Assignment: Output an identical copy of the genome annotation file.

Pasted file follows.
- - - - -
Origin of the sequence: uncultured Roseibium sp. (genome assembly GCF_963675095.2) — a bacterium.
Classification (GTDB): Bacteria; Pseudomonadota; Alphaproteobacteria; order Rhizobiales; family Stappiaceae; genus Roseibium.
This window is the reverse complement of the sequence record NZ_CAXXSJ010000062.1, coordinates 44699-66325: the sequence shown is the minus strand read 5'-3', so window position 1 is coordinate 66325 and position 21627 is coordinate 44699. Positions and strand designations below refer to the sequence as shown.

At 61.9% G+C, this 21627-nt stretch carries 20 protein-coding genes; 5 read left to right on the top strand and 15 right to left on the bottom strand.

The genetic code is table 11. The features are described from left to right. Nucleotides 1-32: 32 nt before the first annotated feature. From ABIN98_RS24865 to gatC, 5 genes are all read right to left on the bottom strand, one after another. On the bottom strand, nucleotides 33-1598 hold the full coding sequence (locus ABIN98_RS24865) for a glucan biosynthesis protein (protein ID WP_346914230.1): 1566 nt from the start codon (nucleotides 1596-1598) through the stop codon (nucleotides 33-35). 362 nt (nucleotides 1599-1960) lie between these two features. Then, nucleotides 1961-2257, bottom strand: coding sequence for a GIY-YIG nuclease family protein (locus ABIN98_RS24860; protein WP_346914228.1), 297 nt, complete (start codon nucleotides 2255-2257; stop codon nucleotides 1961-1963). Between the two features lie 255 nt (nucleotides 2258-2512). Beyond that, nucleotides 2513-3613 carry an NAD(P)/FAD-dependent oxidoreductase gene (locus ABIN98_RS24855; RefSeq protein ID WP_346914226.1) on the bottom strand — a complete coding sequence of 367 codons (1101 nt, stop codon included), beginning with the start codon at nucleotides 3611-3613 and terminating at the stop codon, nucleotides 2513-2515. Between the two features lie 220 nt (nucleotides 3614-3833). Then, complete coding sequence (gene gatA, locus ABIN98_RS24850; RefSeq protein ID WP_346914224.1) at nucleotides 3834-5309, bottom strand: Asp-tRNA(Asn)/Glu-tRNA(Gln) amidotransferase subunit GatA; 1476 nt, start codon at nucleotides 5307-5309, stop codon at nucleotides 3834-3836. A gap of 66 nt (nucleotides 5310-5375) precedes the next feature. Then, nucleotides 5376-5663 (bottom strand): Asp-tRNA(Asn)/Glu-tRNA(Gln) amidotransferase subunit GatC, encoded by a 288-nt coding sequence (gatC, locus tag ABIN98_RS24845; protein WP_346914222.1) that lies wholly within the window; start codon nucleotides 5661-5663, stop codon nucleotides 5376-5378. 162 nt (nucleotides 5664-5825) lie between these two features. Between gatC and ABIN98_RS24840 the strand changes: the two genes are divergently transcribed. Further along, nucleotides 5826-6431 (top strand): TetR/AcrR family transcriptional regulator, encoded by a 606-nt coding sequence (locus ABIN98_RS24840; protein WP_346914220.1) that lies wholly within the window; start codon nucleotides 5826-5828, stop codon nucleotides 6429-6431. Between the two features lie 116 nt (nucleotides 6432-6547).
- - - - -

Origin of the sequence: uncultured Roseibium sp. (genome assembly GCF_963675095.2) — a bacterium.
Classification (GTDB): Bacteria; Pseudomonadota; Alphaproteobacteria; order Rhizobiales; family Stappiaceae; genus Roseibium.
This window is the reverse complement of the sequence record NZ_CAXXSJ010000062.1, coordinates 44699-66325: the sequence shown is the minus strand read 5'-3', so window position 1 is coordinate 66325 and position 21627 is coordinate 44699. Positions and strand designations below refer to the sequence as shown.

At 61.9% G+C, this 21627-nt stretch carries 20 protein-coding genes; 5 read left to right on the top strand and 15 right to left on the bottom strand.

The genetic code is table 11. The features are described from left to right. Nucleotides 1-32: 32 nt before the first annotated feature. From ABIN98_RS24865 to gatC, 5 genes are all read right to left on the bottom strand, one after another. On the bottom strand, nucleotides 33-1598 hold the full coding sequence (locus ABIN98_RS24865) for a glucan biosynthesis protein (protein ID WP_346914230.1): 1566 nt from the start codon (nucleotides 1596-1598) through the stop codon (nucleotides 33-35). 362 nt (nucleotides 1599-1960) lie between these two features. Then, nucleotides 1961-2257, bottom strand: coding sequence for a GIY-YIG nuclease family protein (locus ABIN98_RS24860; protein WP_346914228.1), 297 nt, complete (start codon nucleotides 2255-2257; stop codon nucleotides 1961-1963). Between the two features lie 255 nt (nucleotides 2258-2512). Beyond that, nucleotides 2513-3613 carry an NAD(P)/FAD-dependent oxidoreductase gene (locus ABIN98_RS24855; RefSeq protein ID WP_346914226.1) on the bottom strand — a complete coding sequence of 367 codons (1101 nt, stop codon included), beginning with the start codon at nucleotides 3611-3613 and terminating at the stop codon, nucleotides 2513-2515. Between the two features lie 220 nt (nucleotides 3614-3833). Then, complete coding sequence (gene gatA, locus ABIN98_RS24850; RefSeq protein ID WP_346914224.1) at nucleotides 3834-5309, bottom strand: Asp-tRNA(Asn)/Glu-tRNA(Gln) amidotransferase subunit GatA; 1476 nt, start codon at nucleotides 5307-5309, stop codon at nucleotides 3834-3836. A gap of 66 nt (nucleotides 5310-5375) precedes the next feature. Then, nucleotides 5376-5663 (bottom strand): Asp-tRNA(Asn)/Glu-tRNA(Gln) amidotransferase subunit GatC, encoded by a 288-nt coding sequence (gatC, locus tag ABIN98_RS24845; protein WP_346914222.1) that lies wholly within the window; start codon nucleotides 5661-5663, stop codon nucleotides 5376-5378. 162 nt (nucleotides 5664-5825) lie between these two features. Between gatC and ABIN98_RS24840 the strand changes: the two genes are divergently transcribed. Further along, nucleotides 5826-6431 (top strand): TetR/AcrR family transcriptional regulator, encoded by a 606-nt coding sequence (locus ABIN98_RS24840; protein WP_346914220.1) that lies wholly within the window; start codon nucleotides 5826-5828, stop codon nucleotides 6429-6431. Between the two features lie 116 nt (nucleotides 6432-6547).